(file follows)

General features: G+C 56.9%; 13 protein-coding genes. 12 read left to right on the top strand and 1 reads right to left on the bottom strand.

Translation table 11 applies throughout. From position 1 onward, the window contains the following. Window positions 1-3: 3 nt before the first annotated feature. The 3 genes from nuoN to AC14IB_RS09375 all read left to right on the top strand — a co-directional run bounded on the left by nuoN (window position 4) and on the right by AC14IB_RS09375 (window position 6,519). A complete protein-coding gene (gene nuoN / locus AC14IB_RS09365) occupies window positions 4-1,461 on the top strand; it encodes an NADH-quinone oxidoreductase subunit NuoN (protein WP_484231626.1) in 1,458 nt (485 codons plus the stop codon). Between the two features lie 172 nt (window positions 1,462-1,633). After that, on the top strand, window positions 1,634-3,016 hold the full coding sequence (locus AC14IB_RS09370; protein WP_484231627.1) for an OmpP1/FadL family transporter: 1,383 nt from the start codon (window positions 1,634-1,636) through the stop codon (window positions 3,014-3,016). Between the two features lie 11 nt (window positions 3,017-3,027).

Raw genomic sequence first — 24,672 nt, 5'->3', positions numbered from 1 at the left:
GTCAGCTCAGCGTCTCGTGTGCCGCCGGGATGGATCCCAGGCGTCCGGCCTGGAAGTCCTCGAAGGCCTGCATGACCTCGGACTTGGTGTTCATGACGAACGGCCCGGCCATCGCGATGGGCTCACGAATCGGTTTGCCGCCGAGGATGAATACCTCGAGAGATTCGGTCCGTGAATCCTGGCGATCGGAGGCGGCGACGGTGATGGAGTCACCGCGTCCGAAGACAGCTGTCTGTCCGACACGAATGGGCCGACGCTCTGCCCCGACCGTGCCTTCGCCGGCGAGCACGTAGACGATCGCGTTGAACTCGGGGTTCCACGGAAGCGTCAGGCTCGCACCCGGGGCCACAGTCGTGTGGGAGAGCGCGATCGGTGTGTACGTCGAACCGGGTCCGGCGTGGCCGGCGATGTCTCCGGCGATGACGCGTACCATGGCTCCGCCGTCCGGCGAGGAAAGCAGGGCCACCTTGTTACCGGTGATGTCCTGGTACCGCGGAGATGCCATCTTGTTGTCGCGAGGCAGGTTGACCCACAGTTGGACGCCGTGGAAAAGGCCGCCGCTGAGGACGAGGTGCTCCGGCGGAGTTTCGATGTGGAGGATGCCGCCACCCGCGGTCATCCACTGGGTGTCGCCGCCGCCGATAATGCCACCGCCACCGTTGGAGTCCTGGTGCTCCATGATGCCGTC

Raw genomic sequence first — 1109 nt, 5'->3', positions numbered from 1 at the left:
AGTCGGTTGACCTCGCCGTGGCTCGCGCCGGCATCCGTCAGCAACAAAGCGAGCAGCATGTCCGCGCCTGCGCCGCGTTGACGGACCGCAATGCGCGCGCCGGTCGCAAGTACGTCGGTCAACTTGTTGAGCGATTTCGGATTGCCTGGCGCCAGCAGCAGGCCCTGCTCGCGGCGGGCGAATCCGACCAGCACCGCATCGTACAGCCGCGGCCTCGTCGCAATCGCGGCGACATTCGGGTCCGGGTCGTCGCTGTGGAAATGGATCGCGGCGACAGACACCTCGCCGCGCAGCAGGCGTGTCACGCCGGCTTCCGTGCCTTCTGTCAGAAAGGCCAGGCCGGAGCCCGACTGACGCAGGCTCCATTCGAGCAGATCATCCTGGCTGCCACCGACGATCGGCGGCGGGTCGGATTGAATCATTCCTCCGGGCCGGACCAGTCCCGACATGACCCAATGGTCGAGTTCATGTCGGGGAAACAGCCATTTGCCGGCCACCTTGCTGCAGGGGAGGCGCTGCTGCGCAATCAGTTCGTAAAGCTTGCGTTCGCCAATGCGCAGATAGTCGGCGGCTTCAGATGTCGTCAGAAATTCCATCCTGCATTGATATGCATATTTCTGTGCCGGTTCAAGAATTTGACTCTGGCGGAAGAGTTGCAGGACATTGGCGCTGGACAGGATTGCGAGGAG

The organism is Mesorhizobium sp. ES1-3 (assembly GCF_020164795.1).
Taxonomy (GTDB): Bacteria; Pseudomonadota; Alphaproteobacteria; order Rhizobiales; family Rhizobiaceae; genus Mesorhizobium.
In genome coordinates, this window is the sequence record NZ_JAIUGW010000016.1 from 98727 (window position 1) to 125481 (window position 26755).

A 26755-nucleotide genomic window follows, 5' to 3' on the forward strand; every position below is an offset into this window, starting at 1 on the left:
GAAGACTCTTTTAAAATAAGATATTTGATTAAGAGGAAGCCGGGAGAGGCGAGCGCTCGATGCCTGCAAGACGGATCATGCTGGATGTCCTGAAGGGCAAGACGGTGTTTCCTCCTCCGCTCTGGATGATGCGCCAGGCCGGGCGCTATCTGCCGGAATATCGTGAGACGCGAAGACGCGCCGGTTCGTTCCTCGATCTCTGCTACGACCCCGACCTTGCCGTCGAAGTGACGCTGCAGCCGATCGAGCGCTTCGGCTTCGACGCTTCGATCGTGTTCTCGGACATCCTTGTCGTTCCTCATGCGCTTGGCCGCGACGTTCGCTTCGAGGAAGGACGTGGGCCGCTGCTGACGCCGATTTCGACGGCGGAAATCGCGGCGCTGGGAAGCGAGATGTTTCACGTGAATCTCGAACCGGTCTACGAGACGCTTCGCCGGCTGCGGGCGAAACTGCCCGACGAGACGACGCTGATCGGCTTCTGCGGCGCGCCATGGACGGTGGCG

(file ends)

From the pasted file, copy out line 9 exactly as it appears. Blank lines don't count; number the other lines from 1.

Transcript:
In genome coordinates, this window is the sequence record NZ_JAIUGW010000016.1 from 98727 (window position 1) to 125481 (window position 26755).